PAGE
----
It’s hard to communicate bad news to someone you love. Read on to learn how to bring up the idea of marriage counseling so that your partner hears you out.
The truth is that healthy marriages thrive on open communication. That includes communicating about delicate topics. If you are hesitant about bringing up an issue, it’s almost always because of one simple reason.
You’re afraid to bring attention to the problem.
Why Partners Back Away From Tough Conversations
No matter how happy they seem in public, the reality is that all married couples have problems. So what defines happy couples? They have more powerful communication habits than dissatisfied couples.
There are three fears at the root of every couple that backs away from tough conversations:
You’re not ready to take responsibility for your side. There are always two sides to the story. If you are unwilling to reflect on your part in the conflict, then this is likely why you're avoiding the topic. Before you worry about how to bring up marriage counseling, consider doing some deep self-reflection.
You don’t want to make your partner feel upset. If there's been an increase in verbal disagreements, you want to prioritize peace. But part of being open and honest is addressing conflict as it comes up. If you’re unhappy with the relationship, you need to talk about it.
You’re convinced your partner is going to disagree. At the very least, give your partner a chance to hear you out. This kind of anxious thinking is called fortune-telling. It prevents you from having healthy discussions about the conflict in your marriage.
Are you ignoring the problem and hoping it will go away on its own? You’re making the relationship issues worse in the long run.
The more openly you can discuss what's wrong, the more satisfying the marriage will feel.
Are you ready to tackle complex topics with your partner? Here’s how to bring up marriage counseling with empathy and compassion.
How To Bring Up Marriage Counseling To Your Partner
Follow these six research-based steps and master the art of tough communication.
1. Clear your head.
First, work out your negative feelings about the issue and set them aside. If you go into the conversation emotionally charged, the conversation will tank quickly.
Be sure you’re in a neutral or positive space before approaching your partner. Mindful communication is crucial when it comes to discussing troubling topics.
2. Schedule a time to talk.
Next, tell your partner you’d like to talk and suggest a time. Avoid vague phrasing such as we need to talk now or we need to talk later.
Instead, make your delivery warm and detailed. For example, you might present the conversation like this: Hey, how was your day? I was hoping we could find time to talk today. How about we sit down together after dinner?
3. Clarify your end goal.
You aren’t having a conversation to point out how things are going badly in your marriage. You’re having a conversation so you can propose a solution. Be sure you know what the end goal is ahead of the conversation.
Once you set aside a time that works for both of you, it’s time to dive in. Here’s how to bring up marriage counseling when you and your partner are ready to talk.
4. Make an emotional connection.
By establishing an emotional bond, you’re activating the trust and love that exists between you. Leading with affection helps both partners feel at ease. Consider your partner’s love language and find a way to remind them how much you care.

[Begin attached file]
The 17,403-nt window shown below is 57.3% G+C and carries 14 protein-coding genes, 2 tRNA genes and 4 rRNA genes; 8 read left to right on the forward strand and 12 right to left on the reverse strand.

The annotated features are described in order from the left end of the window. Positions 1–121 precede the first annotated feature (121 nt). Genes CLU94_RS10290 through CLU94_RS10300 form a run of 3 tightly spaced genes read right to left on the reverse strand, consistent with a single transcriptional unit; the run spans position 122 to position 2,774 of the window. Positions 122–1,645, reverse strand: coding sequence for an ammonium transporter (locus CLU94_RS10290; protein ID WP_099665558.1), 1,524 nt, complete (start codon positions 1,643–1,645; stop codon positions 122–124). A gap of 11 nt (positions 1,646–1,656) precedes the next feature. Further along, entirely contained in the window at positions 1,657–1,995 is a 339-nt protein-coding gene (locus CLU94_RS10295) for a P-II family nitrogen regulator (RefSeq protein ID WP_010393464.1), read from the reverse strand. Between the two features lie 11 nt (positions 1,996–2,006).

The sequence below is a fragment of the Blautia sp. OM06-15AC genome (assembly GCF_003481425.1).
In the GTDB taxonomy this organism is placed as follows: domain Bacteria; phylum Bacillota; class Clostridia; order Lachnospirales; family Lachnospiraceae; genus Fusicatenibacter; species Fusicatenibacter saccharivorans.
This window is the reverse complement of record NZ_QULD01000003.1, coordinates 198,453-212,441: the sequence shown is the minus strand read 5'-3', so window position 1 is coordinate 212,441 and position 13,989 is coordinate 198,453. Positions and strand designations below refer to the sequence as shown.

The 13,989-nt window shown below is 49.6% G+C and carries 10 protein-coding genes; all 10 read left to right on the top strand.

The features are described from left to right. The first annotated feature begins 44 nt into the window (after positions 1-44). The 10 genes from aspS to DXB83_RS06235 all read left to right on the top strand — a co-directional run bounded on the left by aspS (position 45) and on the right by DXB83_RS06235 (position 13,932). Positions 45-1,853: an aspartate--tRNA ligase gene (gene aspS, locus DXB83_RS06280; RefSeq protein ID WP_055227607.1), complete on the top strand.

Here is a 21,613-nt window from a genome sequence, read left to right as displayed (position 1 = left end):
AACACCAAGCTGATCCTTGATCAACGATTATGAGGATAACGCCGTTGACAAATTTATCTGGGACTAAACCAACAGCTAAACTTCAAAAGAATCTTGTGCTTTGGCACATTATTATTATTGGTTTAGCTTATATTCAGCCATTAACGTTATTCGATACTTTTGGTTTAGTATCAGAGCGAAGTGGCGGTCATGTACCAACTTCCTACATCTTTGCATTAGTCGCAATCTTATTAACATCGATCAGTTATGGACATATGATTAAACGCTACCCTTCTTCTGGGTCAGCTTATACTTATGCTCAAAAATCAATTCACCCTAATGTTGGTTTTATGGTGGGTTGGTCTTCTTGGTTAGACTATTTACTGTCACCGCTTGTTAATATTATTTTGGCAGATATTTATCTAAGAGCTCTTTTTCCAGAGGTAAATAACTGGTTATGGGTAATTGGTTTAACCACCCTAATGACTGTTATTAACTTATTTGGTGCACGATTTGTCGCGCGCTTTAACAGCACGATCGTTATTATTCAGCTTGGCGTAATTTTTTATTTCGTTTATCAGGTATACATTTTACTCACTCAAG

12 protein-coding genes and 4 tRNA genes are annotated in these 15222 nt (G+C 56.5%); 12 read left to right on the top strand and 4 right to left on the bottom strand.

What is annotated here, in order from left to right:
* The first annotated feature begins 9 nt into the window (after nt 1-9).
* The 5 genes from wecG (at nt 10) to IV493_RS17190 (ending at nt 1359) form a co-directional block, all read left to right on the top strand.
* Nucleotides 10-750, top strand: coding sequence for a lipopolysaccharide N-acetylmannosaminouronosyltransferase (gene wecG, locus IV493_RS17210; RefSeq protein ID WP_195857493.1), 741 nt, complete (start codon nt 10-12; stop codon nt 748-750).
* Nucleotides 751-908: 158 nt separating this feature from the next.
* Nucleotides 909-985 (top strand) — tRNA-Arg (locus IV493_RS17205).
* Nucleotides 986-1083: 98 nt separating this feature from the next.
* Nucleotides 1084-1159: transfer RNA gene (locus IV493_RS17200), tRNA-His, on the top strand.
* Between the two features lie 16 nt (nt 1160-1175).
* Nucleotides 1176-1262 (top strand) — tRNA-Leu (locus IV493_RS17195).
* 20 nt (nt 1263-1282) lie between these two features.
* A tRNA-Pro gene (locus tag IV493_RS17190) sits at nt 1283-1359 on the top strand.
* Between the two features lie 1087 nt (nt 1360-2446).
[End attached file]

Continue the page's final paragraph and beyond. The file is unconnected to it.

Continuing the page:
This step is critical, so be sure not to skip it. You’re breaking down walls and creating space for open and honest conversation.
If you know physical touch is meaningful to your partner, hold hands during the talk. If words of affirmation are important, begin by telling your partner something you adore about them.
5. Name the problem and offer a solution.
By this step, you should shift the focus from how to bring up marriage counseling to your why. Be as direct as you can and state what’s bothering you. Be sure to use “I” statements rather than accusatory language. Balance the delivery with compassion by letting your partner know that you don’t blame them.
Then, phrase your request to solve the problem positively. Suggest actionable steps to make things right and explain the benefit of taking action. What vision do you have for your relationship? What do you hope to rekindle or repair between the two of you? Let your partner know the value of your solution.
Be sure to keep the conversation as on-topic as possible. If your partner steers the conversation in a different direction, listen. Then gently nudge it back towards your end goal. Accept criticism if it’s on topic.
6. Let go of the win / lose mindset.
Don’t go into the conversation expecting your partner to agree right then and there. Your partner will likely have questions, and this is a good sign! Practice active listening. Take notes on what your partner needs to know before they agree.
When it comes to marriage counseling, there are some common questions you can expect. How much will it cost? What happens during sessions? Is it abnormal to need couples counseling? Assure your partner that you hear their concerns and make a plan to start researching counselors in your area.
After the conversation ends, you should have some next steps in place. Give your partner time to process what you discussed. Then, circle back to the topic after a day or two. Offer answers to their questions. Remember, you’re both on the same team, so be respectful of your partner’s feelings while also asserting your own.
Do you believe communication is a problem in your marriage? Couples counseling can help. Couples counseling uses a research-based approach to improve communication and strengthen your marriage.
Ready to take the first step?
Find out if couples counseling can improve your marriage.
Call 833-934-3573 for your free, no-obligation consultation.
Ready to Book an Appointment?